The heat of the lava lake feeds sulfuric springs which gives a brilliant technicolor landscape of incredible blues, greens, and browns. The Danakil Depression is actually one of the lowest points on earth, beneath sea level, not covered in water.

The best time to visit it is when it is coolest between November to early January as it’s one of the hottest places on earth. There are tours organised into this remote area.

Bale Mountains:

bale mountain

Located in the Oromia Region of southeast Ethiopia, the Bale Mountain National Park is one of those landscapes that keeps you guessing. From volcanic peaks, to glacial lakes to swamps, it’s not a place that runs out of things to show you.

The park is rich in birds and endemic animals like the Nyala. It also has all the levels of vegetation from grasslands to thick forests.

You can either explore the park on foot with a guide or on horseback. The best time to visit the park is November to March but be prepared as the nights can get to below freezing temperatures.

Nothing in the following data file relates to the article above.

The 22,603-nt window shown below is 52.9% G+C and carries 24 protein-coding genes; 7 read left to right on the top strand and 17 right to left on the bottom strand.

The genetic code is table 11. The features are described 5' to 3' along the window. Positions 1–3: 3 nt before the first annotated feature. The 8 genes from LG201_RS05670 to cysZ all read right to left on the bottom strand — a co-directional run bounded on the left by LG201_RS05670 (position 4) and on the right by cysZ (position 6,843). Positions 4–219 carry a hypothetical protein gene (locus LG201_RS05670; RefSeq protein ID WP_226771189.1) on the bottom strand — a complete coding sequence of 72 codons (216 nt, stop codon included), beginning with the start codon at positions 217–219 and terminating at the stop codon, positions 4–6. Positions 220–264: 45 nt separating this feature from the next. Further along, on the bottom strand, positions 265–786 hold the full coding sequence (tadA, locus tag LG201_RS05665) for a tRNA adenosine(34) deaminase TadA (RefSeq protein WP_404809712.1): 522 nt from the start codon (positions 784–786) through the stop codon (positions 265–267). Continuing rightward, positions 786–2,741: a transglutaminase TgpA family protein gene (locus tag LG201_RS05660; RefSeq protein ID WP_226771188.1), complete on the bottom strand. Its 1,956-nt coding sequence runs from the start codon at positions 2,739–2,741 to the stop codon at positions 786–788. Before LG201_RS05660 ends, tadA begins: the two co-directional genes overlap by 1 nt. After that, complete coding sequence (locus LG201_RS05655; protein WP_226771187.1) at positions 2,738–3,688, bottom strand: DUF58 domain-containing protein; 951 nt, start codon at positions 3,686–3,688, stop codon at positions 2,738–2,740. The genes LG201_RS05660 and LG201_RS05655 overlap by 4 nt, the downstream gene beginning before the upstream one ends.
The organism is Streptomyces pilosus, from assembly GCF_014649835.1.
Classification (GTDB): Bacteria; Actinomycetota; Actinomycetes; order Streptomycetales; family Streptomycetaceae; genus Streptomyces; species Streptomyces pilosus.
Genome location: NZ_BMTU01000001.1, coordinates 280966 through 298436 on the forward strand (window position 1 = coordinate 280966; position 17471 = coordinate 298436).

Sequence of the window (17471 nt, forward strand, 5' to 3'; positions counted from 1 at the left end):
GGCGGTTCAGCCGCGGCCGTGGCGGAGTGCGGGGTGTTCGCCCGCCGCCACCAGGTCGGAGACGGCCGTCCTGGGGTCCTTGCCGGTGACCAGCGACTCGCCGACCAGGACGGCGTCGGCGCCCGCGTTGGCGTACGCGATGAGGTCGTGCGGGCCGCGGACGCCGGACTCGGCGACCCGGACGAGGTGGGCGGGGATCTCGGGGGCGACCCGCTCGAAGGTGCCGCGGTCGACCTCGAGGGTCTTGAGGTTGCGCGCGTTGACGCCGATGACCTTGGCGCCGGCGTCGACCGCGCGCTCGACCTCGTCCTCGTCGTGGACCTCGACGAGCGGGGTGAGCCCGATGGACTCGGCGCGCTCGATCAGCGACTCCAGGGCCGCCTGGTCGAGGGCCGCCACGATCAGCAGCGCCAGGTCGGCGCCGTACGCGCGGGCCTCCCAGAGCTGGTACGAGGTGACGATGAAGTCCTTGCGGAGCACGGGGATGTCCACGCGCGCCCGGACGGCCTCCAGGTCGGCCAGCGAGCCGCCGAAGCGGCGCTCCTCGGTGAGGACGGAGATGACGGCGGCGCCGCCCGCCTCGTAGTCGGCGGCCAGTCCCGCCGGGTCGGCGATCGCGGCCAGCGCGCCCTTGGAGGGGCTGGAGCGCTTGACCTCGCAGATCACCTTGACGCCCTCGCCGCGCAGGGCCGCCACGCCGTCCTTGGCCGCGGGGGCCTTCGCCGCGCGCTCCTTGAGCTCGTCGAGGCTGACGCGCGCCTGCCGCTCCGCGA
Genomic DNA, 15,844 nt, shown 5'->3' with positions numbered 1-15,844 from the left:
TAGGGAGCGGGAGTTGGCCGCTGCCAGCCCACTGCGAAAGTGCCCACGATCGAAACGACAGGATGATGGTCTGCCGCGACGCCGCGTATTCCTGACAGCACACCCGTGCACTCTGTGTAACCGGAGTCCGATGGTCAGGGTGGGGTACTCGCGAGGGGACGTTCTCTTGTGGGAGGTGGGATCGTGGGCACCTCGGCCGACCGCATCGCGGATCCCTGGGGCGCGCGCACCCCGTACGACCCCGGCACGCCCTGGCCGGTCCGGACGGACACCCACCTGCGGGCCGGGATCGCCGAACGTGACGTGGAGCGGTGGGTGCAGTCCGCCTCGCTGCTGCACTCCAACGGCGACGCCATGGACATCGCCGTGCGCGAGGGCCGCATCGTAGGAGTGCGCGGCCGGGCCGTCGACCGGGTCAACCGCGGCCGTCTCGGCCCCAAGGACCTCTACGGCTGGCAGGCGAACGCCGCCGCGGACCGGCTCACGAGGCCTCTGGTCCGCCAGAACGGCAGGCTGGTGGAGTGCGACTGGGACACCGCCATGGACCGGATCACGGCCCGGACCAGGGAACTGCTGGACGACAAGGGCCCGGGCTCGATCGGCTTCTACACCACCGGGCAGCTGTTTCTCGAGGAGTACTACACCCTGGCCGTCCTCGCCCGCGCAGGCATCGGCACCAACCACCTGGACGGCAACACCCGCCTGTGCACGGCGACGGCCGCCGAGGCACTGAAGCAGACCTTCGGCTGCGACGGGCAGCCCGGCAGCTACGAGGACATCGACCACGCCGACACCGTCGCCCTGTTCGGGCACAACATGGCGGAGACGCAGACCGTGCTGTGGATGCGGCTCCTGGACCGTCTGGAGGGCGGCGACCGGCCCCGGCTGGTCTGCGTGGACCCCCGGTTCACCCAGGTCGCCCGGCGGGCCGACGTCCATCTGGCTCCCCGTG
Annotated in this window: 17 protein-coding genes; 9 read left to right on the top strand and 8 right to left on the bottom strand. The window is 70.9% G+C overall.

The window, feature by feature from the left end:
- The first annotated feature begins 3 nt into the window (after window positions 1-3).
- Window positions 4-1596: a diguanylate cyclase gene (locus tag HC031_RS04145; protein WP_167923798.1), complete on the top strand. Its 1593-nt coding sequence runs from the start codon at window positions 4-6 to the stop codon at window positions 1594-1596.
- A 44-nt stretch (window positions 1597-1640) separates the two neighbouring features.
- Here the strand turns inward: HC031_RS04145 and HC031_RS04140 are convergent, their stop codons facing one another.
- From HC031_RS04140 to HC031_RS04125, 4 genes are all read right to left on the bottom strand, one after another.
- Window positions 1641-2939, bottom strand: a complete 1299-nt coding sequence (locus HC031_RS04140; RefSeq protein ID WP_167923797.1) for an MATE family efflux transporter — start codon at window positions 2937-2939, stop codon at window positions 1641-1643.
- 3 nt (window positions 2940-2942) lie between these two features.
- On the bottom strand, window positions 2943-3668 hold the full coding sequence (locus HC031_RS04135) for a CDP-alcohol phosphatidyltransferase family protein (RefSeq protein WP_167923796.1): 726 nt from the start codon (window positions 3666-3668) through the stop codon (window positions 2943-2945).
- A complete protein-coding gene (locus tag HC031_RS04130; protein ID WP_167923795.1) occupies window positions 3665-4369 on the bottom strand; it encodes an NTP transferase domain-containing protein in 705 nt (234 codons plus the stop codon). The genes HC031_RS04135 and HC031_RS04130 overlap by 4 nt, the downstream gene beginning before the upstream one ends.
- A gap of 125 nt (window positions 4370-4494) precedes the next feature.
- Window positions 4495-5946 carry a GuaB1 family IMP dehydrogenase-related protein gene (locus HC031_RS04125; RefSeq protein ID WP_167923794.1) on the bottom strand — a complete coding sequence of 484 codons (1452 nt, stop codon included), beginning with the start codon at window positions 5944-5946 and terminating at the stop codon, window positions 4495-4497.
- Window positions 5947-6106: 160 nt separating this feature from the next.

Simien Mountains:

simien mountains

A land shaped by nature, the Simien Mountains is a breathtaking visual delight located north east of Gondar in Amhara region. It’s highest point reaches about 3600 metres above sea level, a dizzying combination of high peaks, swooping valleys, deep gorges and some of the most unique vegetation and wildlife you will ever see.

Vegetation like the Erica tree and species like the ibex, Simien wolf and Geleda baboon are endemic to this area. The best time to visit the mountains are from September to November after the summer rains.

These seasons give a great view of lush vegetation. There is no shortage of things to do with organised tours lasting up to two weeks, as well as treks and hiking options for the more adventurous soul.

What do you think of our bucket list of must see natural sites of Ethiopia? There is no better way to describe them. You must experience them yourself. Start planning your trip right away.